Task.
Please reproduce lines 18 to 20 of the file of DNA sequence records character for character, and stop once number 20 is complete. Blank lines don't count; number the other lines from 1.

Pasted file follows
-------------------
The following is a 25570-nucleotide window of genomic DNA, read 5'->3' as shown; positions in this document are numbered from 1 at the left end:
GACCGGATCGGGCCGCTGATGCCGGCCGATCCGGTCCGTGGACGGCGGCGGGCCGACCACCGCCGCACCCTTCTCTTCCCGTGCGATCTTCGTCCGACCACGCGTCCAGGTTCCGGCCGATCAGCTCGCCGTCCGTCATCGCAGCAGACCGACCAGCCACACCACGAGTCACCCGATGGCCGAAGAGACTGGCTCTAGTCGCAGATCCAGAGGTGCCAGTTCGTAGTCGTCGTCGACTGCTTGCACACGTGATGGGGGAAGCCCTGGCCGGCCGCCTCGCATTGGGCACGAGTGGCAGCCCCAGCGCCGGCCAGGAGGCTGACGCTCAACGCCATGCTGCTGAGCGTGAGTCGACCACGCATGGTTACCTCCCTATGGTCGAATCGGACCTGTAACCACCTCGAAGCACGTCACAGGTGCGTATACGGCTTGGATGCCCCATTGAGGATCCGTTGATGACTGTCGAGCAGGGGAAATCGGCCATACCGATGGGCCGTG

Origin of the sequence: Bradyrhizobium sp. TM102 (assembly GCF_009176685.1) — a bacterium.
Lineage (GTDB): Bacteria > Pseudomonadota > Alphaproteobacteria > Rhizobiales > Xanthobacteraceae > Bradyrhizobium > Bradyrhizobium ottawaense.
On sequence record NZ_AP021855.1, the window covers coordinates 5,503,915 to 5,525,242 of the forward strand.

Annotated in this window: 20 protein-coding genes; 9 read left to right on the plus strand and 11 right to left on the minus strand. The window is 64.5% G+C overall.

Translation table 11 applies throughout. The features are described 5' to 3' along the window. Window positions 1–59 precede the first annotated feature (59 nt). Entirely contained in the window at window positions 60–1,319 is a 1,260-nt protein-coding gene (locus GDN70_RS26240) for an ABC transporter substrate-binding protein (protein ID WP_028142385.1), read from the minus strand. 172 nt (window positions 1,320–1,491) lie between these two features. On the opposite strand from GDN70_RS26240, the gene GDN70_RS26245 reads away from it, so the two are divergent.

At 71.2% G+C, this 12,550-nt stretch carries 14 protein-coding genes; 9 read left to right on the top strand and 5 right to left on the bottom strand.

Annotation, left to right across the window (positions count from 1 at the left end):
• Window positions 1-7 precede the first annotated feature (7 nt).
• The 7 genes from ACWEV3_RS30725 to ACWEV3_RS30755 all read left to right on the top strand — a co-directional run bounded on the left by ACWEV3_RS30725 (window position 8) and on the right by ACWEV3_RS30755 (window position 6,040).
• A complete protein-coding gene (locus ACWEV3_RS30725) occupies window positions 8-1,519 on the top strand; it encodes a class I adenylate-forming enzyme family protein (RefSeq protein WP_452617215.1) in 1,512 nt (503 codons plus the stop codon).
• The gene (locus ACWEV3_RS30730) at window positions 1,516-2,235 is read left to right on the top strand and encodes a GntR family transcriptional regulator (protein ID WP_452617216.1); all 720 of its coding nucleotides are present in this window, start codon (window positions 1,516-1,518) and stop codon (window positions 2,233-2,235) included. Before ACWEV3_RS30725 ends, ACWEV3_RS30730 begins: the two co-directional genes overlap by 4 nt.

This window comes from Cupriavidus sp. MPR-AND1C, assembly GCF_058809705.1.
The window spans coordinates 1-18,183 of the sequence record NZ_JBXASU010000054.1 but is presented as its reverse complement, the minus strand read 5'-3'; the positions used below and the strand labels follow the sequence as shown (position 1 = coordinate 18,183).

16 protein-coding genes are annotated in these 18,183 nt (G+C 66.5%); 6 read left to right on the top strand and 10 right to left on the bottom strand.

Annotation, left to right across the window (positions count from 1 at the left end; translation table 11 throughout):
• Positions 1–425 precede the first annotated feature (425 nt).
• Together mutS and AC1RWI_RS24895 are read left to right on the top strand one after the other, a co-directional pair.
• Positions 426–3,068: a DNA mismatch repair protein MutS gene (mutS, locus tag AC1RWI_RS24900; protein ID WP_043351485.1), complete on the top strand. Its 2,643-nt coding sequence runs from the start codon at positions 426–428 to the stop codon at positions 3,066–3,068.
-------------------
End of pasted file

• Positions 1–425 precede the first annotated feature (425 nt).
• Together mutS and AC1RWI_RS24895 are read left to right on the top strand one after the other, a co-directional pair.
• Positions 426–3,068: a DNA mismatch repair protein MutS gene (mutS, locus tag AC1RWI_RS24900; protein ID WP_043351485.1), complete on the top strand. Its 2,643-nt coding sequence runs from the start codon at positions 426–428 to the stop codon at positions 3,066–3,068.